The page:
"Since 2007, Zambia Sugar has paid this Irish sister company over $47.6-million, including nearly $2.6-million a year for management services; and, since at least 2009, an additional $6.5-million received by the Irish company as 'secondment fees'."
Associated British Foods insists that this offshore Irish company is used to contract experts for Zambia Sugar because "third-party service providers would not have been willing to contract directly with Zambia Sugar due to possible financial or political risk and, if they had contracted directly, the cost to Zambia Sugar would have been substantially higher".
The company insists that the transactions through Ireland are not "tax motivated" because "tax rules require profits declared in Ireland … to be included in the Illovo South Africa tax return where they are subject to tax at 28%".
The report says: "Indeed, [Illovo Sugar's] entire tax liabilities in 2011-2012 were only $308 000, just 4% of the $7-million fees paid by Zambia Sugar alone in that year to just two subsidiaries (in Ireland and Mauritius) whose profits Illovo claims are rolled up in their South African tax bill at 28%."
"It seems clear, therefore, that very little tax is being paid by the Illovo group either in Zambia or in South Africa on these large streams of cross-border income."
The report also details Action Aid's attempts to track down the Irish sister company.
"When Action Aid telephoned Illovo Sugar Ireland's registered address — an office block in Dublin's International Financial Services Centre — the telephone operator had never heard of the company," says the report. "Nor had the receptionist when Action Aid visited the building in person. "Instead, the office block houses an entirely separate company services provider, which services many different companies.
"One of their staff members, responsible for filing documents relating to Illovo Sugar Ireland, told us unequivocally that the 'management side of it would be based in South Africa'," says the report.
"When asked to answer some due diligence questions relating to the company, she confirmed that Illovo Sugar Ireland had no staff physically based in Ireland, that 'there would be some staff that Illovo Sugar Ireland have seconded to the plant in Zambia', and referred us to the financial director of the South African parent company in Durban."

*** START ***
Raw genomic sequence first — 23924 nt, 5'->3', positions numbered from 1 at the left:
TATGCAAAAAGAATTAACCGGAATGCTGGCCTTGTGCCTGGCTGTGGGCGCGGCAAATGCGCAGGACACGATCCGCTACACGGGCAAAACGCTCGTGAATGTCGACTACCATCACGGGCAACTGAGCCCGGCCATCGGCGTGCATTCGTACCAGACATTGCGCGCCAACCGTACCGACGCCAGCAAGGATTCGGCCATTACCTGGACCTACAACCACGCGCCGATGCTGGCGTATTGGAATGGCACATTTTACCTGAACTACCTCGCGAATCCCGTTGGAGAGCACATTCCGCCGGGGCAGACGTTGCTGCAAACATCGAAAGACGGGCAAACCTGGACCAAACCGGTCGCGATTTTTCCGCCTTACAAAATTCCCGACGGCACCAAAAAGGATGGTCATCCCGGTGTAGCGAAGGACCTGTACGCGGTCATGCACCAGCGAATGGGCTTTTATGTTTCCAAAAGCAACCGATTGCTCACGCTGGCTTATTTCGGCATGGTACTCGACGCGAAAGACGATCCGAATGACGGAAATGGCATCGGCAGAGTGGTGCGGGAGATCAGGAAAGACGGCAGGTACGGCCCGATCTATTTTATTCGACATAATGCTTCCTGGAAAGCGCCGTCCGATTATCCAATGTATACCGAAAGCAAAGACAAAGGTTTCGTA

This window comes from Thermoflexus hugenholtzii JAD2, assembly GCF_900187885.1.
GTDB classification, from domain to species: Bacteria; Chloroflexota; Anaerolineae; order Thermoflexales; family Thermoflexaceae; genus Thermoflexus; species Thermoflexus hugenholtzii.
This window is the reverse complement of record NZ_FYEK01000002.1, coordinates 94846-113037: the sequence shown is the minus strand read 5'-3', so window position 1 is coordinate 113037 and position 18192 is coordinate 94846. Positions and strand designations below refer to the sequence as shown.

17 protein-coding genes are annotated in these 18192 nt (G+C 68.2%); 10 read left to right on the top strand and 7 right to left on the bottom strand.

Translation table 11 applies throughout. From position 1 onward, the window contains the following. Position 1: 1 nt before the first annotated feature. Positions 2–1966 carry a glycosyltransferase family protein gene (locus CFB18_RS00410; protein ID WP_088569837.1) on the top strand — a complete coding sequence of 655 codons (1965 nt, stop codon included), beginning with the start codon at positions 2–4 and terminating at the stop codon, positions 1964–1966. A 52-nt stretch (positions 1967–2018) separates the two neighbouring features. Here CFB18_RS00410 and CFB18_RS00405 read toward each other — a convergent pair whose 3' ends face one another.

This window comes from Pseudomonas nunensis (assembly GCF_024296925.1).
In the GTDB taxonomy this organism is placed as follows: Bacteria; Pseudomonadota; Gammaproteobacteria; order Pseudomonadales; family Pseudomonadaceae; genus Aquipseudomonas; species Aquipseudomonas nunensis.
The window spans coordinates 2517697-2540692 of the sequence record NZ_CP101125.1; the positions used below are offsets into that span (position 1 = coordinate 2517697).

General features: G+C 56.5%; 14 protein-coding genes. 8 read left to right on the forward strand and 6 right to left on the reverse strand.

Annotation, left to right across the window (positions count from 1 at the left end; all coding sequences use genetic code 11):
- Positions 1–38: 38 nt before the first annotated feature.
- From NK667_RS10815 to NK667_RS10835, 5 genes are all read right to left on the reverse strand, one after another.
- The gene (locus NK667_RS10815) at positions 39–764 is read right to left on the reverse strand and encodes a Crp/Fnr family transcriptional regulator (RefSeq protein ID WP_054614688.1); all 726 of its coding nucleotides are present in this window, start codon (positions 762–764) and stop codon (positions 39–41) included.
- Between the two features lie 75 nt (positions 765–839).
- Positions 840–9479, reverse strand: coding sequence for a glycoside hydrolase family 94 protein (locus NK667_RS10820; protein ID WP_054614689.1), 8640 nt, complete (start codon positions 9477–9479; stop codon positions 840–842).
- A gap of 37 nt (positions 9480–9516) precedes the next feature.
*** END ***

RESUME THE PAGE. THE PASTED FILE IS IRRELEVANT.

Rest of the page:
The report also raises the fact that Illovo Sugar is present in other African countries such as Mozambique, Malawi, Tanzania and Swaziland and queries whether these countries are getting a "fair tax deal".
"Unless Associated British Foods publishes the accounts of the rest of the Illovo Group companies, including in Mauritius and other tax havens, we cannot know whether other African countries are getting a fair tax deal from their sugar industries," the report states.
In its statement, Illovo Sugar says: "In Zambia itself, Illovo invested R1.6-billion to double the size of the sugar mill, so creating Africa's largest sugar mill that will benefit the nation for many years to come. "We have responded in a transparent and detailed manner to Action Aid and, despite this, they have produced a report written in inflammatory language that is designed to mislead. Illovo believes that Action Aid's work on the ground in many countries is laudable. However, this report is inaccurate and misleading.
"With limited detail, Action Aid has attempted to use Zambia Sugar's tax affairs to gain publicity at the expense of accuracy."